Ask yourself, “What kind of world do I want to live in? Have I done all the things I have to do to make me safe?” Dr. Perl said. Then think about the tough things you’ve done before and how you pushed through them.

“In order to live in the world, you need to be able to tolerate a certain amount of uncertainty and a certain amount of risk,” she said. When you start doing something new, “It can be uncomfortable, but the more you do it, the less power it has over you.”

“Think of your nervous system like a pet,” she added. Train your nervous system to recognize that you are not in danger by doing the very activities that might make you a little anxious. Once you’re in that situation, try to stay there until the anxiety starts to fade, she said.

But if your anxiety is bringing disproportionate distress or your life is impaired in some way, the experts said you may want to speak with a therapist or other trusted support person like a religious leader, who can guide and nudge you in a positive direction.

One positive aspect of the pandemic is that it has made us question the things in our lives that were draining, such as overbooking our social calendar or commuting to work five days a week, and embrace positive things like spending more time with family. It also led to new habits that help us avoid disease, such as mask-wearing, which wasn’t typically done in the United States.

Even after coronavirus cases and death rates plummet, you can choose to hold on to some of the current public health recommendations if it helps ease your fears. Frequent hand-washing? Great, that’s beneficial against a host of pathogens. Wearing face masks during the winter? It’s not only reasonable but prudent if you take public transportation regularly or live in a place with high population density. Some people might also choose to continue to wear masks in any situation where they are surrounded by large groups of people. Others might forgo handshakes in favor of elbow taps or a hand-over-heart gesture.

Don’t compare yourself to what other people are doing or look to others for the right answer. “That, I think, actually creates more of an anxious churn,” Dr. Perl said.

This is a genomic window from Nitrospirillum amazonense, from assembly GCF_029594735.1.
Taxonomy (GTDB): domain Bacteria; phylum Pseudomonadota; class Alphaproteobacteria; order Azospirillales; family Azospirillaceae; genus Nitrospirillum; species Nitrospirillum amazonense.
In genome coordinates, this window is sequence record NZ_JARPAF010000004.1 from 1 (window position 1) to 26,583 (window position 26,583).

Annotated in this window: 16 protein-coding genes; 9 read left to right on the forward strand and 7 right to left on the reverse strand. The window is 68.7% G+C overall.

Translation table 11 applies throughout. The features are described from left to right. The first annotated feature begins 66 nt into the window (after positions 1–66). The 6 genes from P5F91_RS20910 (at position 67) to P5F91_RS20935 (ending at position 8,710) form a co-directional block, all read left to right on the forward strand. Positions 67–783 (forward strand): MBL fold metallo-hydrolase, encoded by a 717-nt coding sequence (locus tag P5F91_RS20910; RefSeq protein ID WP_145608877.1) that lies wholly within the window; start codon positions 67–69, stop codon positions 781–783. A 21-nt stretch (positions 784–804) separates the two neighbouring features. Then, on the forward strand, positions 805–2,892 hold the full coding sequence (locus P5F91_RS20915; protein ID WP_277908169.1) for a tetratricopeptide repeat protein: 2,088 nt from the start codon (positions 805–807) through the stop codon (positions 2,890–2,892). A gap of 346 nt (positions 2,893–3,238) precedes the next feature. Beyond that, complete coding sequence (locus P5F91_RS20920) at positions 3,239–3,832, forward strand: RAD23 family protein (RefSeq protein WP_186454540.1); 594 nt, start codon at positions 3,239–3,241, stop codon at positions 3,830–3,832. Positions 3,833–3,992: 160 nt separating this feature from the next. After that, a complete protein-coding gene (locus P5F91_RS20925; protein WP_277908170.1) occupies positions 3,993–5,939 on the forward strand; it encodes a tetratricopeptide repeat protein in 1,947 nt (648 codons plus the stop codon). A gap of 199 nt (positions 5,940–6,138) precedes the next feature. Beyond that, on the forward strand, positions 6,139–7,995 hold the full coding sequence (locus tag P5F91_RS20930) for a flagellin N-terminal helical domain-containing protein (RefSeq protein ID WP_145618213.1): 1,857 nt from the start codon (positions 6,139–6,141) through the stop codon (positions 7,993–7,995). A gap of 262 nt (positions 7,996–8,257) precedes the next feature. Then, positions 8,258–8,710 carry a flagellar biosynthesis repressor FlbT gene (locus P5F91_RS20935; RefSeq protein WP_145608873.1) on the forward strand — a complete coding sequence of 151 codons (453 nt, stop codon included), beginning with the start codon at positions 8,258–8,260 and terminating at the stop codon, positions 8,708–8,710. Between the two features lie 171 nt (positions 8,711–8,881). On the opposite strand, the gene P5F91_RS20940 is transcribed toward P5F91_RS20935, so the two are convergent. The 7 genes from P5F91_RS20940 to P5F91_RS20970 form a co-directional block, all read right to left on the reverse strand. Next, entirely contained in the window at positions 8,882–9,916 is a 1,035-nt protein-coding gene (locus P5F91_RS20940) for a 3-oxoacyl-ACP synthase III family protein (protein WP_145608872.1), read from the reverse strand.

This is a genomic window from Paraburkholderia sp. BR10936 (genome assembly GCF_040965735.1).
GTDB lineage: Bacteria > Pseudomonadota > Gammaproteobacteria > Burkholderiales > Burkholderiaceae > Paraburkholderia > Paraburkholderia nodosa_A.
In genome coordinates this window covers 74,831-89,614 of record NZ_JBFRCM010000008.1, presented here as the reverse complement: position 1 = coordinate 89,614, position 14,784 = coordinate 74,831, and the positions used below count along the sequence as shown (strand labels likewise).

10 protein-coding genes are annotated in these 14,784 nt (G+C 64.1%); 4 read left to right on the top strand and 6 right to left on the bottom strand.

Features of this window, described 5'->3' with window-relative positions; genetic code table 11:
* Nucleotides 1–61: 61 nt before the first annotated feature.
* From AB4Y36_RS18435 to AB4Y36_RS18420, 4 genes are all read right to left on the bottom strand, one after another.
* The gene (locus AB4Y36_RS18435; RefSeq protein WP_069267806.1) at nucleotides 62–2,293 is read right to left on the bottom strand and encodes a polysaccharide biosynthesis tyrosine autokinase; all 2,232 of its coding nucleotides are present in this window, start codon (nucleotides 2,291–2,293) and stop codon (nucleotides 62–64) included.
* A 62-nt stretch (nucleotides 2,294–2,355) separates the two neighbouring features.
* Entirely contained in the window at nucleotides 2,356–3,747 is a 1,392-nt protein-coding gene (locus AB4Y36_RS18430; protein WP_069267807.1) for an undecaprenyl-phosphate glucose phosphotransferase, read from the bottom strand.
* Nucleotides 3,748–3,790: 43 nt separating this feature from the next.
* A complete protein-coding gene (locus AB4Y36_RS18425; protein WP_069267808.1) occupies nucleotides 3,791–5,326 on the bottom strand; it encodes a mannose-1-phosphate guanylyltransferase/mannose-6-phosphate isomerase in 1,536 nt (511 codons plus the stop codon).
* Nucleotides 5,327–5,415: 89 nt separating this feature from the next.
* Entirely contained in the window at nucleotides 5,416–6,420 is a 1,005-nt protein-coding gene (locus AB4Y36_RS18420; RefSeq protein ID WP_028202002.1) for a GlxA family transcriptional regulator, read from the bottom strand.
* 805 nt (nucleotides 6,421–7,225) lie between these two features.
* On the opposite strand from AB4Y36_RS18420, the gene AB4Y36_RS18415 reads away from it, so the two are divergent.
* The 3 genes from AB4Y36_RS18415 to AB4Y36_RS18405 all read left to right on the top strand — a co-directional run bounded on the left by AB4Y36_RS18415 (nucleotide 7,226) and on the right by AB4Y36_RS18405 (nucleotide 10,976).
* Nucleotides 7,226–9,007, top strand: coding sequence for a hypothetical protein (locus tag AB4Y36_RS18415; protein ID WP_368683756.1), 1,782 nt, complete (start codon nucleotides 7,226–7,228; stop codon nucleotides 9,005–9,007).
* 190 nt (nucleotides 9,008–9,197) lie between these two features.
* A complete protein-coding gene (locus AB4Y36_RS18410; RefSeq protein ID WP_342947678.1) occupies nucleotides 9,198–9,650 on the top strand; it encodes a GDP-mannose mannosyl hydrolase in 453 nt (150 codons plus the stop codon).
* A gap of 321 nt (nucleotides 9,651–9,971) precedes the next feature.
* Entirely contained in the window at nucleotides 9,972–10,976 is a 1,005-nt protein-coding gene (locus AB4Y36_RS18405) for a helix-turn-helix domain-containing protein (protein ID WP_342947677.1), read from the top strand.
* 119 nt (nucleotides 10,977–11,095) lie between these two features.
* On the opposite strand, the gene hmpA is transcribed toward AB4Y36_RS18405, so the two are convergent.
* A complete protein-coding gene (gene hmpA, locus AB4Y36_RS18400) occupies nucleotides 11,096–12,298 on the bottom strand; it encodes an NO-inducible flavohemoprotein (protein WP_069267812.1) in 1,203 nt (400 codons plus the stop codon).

As the adage goes, you cannot control other people, only yourself. Anger, frustration and resentment toward people who either ignore public health guidelines or behave differently than you do will only raise your stress level.

Instead of thinking, “Those people should be wearing a mask right now,” try thinking, “I wish those people were wearing a mask.” The two statements are similar, but the latter can help temper our emotional reaction, Dr. Hendriksen said.

The C.D.C. continues to recommend masks and distancing in most situations. But when you’re outside and at least six feet from other people, the risks of contracting Covid-19 are very low even if nobody is wearing a mask, experts say. That’s especially true if you are vaccinated.

If you developed a love affair with processed foods and neglected fruits and vegetables during lockdown, start incorporating healthy foods back into your diet. And if you stopped exercising during the pandemic, start moving again. By taking care of your body you are also taking care of your mind.

Dr. John Ratey, an associate clinical professor of psychiatry at Harvard Medical School who studies the effects of exercise on the brain, said aerobic exercise like a simple bike ride or brisk walk can help people with chronic anxiety or even those who are nervous about an upcoming test or an important meeting.

Exercise elevates brain activity, he said: “With that, you elevate the concentration of all these good neurotransmitters and neurohormones that we have that help us feel better, feel calmer, feel less anxious.”

See how you feel after putting in a half-hour of yoga or 15 minutes of aerobic exercise, Dr. Ratey said. Eventually, “you will increase your resilience and your ability to take challenges like going out without a mask or visiting your kids or your grandkids when everybody has the vaccine,” he said. “But it’s going to be a transition period, for sure.”